Name of the article: High-Performance Reconstruction of Microscopic Force Fields from Brownian Trajectories

Link: https://www.nature.com/articles/s41467-018-07437-x

University of Gothenburg

Related Physics Articles:

Diamonds coupled using quantum physics
Researchers at TU Wien have succeeded in coupling the specific defects in two such diamonds with one another.
The physics of wealth inequality
A Duke engineering professor has proposed an explanation for why the income disparity in America between the rich and poor continues to grow.
Physics can predict wealth inequality
The 2016 election year highlighted the growing problem of wealth inequality and finding ways to help the people who are falling behind.
Physics: Toward a practical nuclear pendulum
Researchers from Ludwig-Maximilians-Universitaet (LMU) Munich have, for the first time, measured the lifetime of an excited state in the nucleus of an unstable element.
Flowers use physics to attract pollinators
A new review indicates that flowers may be able to manipulate the laws of physics, by playing with light, using mechanical tricks, and harnessing electrostatic forces to attract pollinators.
Physics, photosynthesis and solar cells
A University of California, Riverside assistant professor has combined photosynthesis and physics to make a key discovery that could help make solar cells more efficient.
2-D physics
Physicist Andrea Young receives a 2016 Packard Fellowship to pursue his studies of van der Waals heterostructures.
Cats seem to grasp the laws of physics
Cats understand the principle of cause and effect as well as some elements of physics.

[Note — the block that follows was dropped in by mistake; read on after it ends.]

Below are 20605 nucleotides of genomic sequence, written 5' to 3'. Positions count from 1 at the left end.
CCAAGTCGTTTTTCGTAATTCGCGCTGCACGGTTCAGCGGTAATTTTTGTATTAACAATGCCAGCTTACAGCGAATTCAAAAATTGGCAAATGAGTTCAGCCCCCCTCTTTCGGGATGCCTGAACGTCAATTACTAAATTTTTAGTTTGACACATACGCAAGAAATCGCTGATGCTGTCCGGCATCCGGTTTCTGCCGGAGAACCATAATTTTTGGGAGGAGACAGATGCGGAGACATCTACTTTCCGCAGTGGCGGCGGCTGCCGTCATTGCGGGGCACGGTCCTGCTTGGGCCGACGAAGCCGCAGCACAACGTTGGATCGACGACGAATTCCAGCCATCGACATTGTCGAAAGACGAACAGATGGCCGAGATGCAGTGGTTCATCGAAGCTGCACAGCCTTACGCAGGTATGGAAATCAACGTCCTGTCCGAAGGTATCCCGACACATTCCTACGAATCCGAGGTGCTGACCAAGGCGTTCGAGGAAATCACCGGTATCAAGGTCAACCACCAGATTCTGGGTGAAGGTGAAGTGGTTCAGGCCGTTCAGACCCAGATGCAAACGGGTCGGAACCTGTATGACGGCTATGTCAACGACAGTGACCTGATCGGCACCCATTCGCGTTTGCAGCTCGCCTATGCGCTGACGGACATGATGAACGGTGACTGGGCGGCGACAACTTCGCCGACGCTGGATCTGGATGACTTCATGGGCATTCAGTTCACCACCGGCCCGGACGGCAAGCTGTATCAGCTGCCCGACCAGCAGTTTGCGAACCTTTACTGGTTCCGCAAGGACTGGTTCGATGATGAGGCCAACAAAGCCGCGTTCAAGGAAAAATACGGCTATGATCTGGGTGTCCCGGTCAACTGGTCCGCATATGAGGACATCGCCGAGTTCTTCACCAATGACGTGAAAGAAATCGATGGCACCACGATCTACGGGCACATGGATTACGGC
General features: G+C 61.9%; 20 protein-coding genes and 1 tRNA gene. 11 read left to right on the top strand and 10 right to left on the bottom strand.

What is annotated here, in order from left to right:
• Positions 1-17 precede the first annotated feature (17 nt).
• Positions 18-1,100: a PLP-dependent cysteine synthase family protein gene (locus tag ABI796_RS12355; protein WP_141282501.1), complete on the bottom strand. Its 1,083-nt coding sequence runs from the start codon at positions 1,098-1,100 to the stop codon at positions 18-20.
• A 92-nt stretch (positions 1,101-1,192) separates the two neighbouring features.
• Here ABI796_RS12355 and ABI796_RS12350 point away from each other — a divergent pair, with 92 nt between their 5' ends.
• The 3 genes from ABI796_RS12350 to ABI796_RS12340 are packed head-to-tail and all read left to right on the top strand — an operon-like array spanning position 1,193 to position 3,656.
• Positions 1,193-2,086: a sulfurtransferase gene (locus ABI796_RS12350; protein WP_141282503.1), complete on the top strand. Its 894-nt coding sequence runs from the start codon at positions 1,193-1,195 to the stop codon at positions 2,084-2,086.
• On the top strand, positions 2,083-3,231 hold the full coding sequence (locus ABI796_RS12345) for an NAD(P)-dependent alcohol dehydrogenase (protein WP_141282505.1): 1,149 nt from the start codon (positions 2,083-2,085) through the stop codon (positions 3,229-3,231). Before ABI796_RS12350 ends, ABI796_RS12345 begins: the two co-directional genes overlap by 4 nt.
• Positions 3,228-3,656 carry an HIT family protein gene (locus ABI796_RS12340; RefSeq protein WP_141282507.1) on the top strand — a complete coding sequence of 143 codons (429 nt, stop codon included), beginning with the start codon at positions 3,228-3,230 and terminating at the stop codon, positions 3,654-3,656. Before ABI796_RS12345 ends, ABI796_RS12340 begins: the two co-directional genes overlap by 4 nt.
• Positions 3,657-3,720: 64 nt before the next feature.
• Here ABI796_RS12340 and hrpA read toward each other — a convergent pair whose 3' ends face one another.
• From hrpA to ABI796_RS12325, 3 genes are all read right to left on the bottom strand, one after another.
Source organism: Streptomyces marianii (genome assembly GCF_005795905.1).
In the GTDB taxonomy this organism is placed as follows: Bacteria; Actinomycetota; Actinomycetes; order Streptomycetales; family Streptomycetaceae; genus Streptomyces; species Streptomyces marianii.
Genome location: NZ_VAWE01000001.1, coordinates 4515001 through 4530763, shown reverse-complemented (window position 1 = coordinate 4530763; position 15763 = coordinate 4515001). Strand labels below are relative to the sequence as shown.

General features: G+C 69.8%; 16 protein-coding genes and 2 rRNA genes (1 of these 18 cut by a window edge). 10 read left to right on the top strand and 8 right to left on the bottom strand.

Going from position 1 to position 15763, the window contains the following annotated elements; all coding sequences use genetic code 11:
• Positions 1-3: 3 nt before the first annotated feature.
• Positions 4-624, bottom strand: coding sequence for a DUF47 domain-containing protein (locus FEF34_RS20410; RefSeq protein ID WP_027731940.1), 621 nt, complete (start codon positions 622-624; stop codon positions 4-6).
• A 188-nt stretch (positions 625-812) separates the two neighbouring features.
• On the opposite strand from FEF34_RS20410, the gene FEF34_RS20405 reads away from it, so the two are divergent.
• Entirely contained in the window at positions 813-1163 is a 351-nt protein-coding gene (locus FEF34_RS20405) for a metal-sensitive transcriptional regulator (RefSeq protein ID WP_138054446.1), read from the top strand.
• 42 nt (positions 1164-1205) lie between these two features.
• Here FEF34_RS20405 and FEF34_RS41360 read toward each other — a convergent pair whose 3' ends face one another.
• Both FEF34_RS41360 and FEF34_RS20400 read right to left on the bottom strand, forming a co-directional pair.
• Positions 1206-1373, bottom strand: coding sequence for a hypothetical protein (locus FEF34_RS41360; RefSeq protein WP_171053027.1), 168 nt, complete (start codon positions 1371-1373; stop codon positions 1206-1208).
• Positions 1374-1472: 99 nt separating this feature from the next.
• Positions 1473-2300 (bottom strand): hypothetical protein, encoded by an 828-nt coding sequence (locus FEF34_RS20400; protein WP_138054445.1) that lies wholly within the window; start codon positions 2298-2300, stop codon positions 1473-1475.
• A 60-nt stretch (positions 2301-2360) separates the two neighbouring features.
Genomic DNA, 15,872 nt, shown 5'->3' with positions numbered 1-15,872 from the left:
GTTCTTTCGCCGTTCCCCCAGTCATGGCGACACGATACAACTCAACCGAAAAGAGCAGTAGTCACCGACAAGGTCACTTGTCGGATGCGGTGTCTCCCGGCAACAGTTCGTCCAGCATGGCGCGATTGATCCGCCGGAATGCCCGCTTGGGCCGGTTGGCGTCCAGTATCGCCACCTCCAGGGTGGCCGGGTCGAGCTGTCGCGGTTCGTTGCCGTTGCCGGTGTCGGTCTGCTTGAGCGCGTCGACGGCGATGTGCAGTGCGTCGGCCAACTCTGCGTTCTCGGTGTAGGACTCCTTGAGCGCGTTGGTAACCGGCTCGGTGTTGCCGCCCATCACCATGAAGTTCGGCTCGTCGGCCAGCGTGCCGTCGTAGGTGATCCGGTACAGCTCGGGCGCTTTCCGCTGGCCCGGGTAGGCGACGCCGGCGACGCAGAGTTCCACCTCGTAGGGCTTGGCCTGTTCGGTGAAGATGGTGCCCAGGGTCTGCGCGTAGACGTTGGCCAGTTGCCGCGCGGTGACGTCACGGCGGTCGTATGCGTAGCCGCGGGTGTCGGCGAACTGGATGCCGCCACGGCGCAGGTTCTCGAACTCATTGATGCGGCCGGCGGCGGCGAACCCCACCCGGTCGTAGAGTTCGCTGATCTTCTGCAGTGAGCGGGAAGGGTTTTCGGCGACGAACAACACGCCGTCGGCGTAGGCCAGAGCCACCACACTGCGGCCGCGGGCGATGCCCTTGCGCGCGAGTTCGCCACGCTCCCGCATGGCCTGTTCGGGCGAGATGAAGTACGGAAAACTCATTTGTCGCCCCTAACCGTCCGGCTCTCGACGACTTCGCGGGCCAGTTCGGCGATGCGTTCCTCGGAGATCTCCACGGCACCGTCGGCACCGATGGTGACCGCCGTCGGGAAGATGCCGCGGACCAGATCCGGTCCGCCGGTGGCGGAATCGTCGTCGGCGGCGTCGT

Plasma physics' giant leap
For the first time, scientists are looking at real data -- not computer models, but direct observation -- about what is happening in the fascinating region where the Earth's magnetic field breaks and then joins with the interplanetary magnetic field.
Nuclear physics' interdisciplinary progress
The theoretical view of the structure of the atom nucleus is not carved in stone.

Related Physics Reading:

Best Science Podcasts 2019

We have hand picked the best science podcasts for 2019. Sit back and enjoy new science podcasts updated daily from your favorite science news services and scientists.
Now Playing: TED Radio Hour

Climate Crisis
There's no greater threat to humanity than climate change. What can we do to stop the worst consequences? This hour, TED speakers explore how we can save our planet and whether we can do it in time. Guests include climate activist Greta Thunberg, chemical engineer Jennifer Wilcox, research scientist Sean Davis, food innovator Bruce Friedrich, and psychologist Per Espen Stoknes.
Now Playing: Science for the People

#527 Honey I CRISPR'd the Kids
This week we're coming to you from Awesome Con in Washington, D.C. There, host Bethany Brookshire led a panel of three amazing guests to talk about the promise and perils of CRISPR, and what happens now that CRISPR babies have (maybe?) been born. Featuring science writer Tina Saey, molecular biologist Anne Simon, and bioethicist Alan Regenberg. A Nobel Prize winner argues banning CRISPR babies won’t work Geneticists push for a 5-year global ban on gene-edited babies A CRISPR spin-off causes unintended typos in DNA News of the first gene-edited babies ignited a firestorm The researcher who created CRISPR twins defends...